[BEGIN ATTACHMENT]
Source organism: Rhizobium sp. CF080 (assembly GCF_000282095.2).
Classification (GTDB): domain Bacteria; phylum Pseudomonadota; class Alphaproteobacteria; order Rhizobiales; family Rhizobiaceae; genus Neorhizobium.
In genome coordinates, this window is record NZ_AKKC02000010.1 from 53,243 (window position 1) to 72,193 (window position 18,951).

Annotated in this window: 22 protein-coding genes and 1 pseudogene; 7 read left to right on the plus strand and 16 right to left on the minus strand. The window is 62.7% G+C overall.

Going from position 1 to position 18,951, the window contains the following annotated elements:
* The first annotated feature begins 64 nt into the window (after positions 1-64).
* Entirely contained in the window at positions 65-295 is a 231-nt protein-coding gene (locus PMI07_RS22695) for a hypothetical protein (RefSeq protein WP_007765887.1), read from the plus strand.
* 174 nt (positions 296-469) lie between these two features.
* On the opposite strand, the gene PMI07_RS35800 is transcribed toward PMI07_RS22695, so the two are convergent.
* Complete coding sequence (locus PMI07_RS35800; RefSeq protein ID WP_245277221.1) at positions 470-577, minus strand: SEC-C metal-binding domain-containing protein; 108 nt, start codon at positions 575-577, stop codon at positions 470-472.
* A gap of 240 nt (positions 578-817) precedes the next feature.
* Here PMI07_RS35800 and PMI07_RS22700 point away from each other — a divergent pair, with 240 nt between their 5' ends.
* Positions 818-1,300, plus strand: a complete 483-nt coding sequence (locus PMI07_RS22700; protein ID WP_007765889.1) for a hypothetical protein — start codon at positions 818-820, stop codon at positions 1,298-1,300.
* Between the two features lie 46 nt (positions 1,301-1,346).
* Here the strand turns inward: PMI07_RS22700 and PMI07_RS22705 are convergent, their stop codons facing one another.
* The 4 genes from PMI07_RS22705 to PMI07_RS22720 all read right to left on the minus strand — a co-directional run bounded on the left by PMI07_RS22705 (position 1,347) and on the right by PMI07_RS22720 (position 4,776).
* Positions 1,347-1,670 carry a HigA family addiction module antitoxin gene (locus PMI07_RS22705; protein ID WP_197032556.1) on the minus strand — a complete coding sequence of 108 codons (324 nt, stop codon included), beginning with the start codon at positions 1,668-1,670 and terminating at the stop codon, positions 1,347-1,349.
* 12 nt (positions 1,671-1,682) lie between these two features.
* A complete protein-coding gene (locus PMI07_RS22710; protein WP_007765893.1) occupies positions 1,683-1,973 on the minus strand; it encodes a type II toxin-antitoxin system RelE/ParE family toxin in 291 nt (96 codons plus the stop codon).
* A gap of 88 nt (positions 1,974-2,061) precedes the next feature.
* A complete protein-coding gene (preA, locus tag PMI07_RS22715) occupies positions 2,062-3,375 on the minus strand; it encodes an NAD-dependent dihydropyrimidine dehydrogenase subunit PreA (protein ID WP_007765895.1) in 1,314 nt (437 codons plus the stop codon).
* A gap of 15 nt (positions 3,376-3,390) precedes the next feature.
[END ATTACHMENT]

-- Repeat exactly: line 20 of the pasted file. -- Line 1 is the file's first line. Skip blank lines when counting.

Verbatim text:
* A gap of 88 nt (positions 1,974-2,061) precedes the next feature.